A federal official said Friday her department appreciated the hard work that the working group put into the smallmouth bass eradication project.

Isabelle Comeau, a spokeswoman for DFO, acknowledged that the invasive species poses a serious threat to fish, fish habitat, and species at risk.

But she also said her department had been working since 2009 – and continues to do so – to physically contain, control, and monitor smallmouth bass in both Miramichi Lake and the Southwest Miramichi River.

“This included maintaining a physical barrier at the lake outlet, and intensive removal activities in the lake, in the brook leading to the Miramichi River, and a 12-kilometre section of the [Southwest] Miramichi River,” she wrote in an email. “In addition, monitoring activities were conducted over time to characterize the spread of smallmouth bass in the watershed.”

Rotenone has been used before to eradicate invasive chain pickerel from Despres Lake, also part of the Southwest Miramichi watershed.

In October 2001, a rotenone treatment took place, with the provincial government leading the operation and DFO authorizing it. That eradication program was considered a success, but since then, regulations have changed.

On Friday, New Brunswick’s Department of Natural Resources and Energy Development pointed the finger at DFO, arguing it was responsible for removing invasive species from the watershed.

“The province has acted appropriately with an openness to collaborate and partner when asked,” wrote spokesperson Jason Hoyt in an email. “This was recently demonstrated as the Department of Natural Resources and Energy Development was integral to the recent Miramichi treatment operations and supported the proponent with staff and equipment for the duration of the project.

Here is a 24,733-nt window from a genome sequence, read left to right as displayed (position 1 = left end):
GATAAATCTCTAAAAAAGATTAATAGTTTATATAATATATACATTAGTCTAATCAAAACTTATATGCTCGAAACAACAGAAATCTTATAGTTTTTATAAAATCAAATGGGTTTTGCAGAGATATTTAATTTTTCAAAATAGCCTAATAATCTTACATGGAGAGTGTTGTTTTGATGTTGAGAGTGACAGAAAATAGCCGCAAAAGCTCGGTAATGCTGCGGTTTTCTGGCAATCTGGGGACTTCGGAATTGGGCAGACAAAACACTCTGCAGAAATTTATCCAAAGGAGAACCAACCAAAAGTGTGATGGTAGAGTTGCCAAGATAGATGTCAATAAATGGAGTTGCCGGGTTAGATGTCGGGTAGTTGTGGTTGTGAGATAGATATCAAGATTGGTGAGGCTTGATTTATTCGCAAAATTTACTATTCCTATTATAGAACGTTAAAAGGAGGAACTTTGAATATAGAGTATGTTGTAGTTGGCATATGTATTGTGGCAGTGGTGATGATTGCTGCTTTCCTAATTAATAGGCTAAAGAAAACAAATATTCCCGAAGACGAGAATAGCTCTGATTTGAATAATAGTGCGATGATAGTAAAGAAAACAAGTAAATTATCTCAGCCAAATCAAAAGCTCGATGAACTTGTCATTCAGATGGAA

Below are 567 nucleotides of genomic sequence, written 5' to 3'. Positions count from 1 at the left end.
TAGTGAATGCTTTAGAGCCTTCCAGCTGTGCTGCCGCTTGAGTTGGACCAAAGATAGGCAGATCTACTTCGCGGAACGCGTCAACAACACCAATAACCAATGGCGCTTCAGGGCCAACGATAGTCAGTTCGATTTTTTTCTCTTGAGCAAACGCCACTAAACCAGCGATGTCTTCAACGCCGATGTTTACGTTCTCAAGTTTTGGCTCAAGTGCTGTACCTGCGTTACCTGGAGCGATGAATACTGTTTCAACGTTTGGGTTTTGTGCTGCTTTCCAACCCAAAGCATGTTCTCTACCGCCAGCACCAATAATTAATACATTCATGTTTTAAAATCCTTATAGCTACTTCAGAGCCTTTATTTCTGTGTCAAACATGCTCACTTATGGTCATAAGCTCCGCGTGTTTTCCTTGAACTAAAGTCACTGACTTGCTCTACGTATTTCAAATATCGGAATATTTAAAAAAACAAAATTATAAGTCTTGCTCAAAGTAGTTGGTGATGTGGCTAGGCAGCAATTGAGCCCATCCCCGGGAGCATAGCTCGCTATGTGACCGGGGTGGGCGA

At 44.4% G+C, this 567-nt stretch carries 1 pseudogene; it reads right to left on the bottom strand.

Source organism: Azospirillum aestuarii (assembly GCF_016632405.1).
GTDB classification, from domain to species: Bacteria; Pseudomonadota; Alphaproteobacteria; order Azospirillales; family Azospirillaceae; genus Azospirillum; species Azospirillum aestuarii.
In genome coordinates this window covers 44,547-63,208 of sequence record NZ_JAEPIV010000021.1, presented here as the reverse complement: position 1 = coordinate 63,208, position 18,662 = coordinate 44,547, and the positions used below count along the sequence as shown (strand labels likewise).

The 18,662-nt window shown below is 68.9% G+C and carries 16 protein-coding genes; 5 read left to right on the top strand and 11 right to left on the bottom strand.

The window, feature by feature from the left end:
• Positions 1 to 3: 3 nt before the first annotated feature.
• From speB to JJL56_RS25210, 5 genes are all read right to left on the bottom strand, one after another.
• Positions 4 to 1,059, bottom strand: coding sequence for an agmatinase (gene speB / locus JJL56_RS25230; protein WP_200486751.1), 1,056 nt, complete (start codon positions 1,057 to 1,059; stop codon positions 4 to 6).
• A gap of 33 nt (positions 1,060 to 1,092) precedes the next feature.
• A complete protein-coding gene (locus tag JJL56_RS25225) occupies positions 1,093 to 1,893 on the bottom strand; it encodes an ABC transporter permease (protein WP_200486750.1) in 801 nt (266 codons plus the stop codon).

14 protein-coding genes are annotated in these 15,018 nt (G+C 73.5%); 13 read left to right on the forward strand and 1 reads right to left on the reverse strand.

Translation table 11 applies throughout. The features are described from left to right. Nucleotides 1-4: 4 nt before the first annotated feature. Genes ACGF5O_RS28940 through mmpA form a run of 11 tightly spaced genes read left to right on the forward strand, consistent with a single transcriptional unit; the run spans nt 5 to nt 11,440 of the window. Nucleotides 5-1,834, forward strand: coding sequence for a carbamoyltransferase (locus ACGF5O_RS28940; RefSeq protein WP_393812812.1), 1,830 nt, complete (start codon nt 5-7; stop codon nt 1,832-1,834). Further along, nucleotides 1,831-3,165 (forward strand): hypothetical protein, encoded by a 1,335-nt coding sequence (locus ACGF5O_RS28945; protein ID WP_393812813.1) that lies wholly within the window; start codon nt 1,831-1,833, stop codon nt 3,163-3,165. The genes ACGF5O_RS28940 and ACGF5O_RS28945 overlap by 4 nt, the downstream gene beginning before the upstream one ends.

“It is too soon to comment on what next steps will be. DFO is integral to any discussion on smallmouth bass eradication in Miramichi Lake.”

DFO, however, insisted it couldn’t do the job alone. Comeau said while her department was the administrator of the aquatic invasive species regulations, management was a shared responsibility between federal and provincial governments.

“To ensure and maintain independent regulatory oversight, DFO cannot be the proponent of an eradication project in New Brunswick,” she wrote.

The working group remains frustrated that its efforts did not lead to the eradication of smallmouth bass, despite years of effort. It said it went beyond the call of duty, becoming the first non-government collective to lead an invasive fish eradication in North America and the first applicant to DFO’s new aquatic invasive species program.

“We engaged experts from Montana, California, and British Columbia to help devise a responsible plan. We participated in the Crown-led Indigenous consultation process, completed a provincial environmental assessment, and received a Fisheries Act authorization from DFO,” the release states.

“In the end, we held 18 permits and licenses from 10 government agencies, an exhaustive process that took several years.”

By John Chilibeck, Local Journalism Initiative Reporter

Original Published on Oct 02, 2023 at 06:33

This item reprinted with permission from   The Daily Gleaner   Fredericton, New Brunswick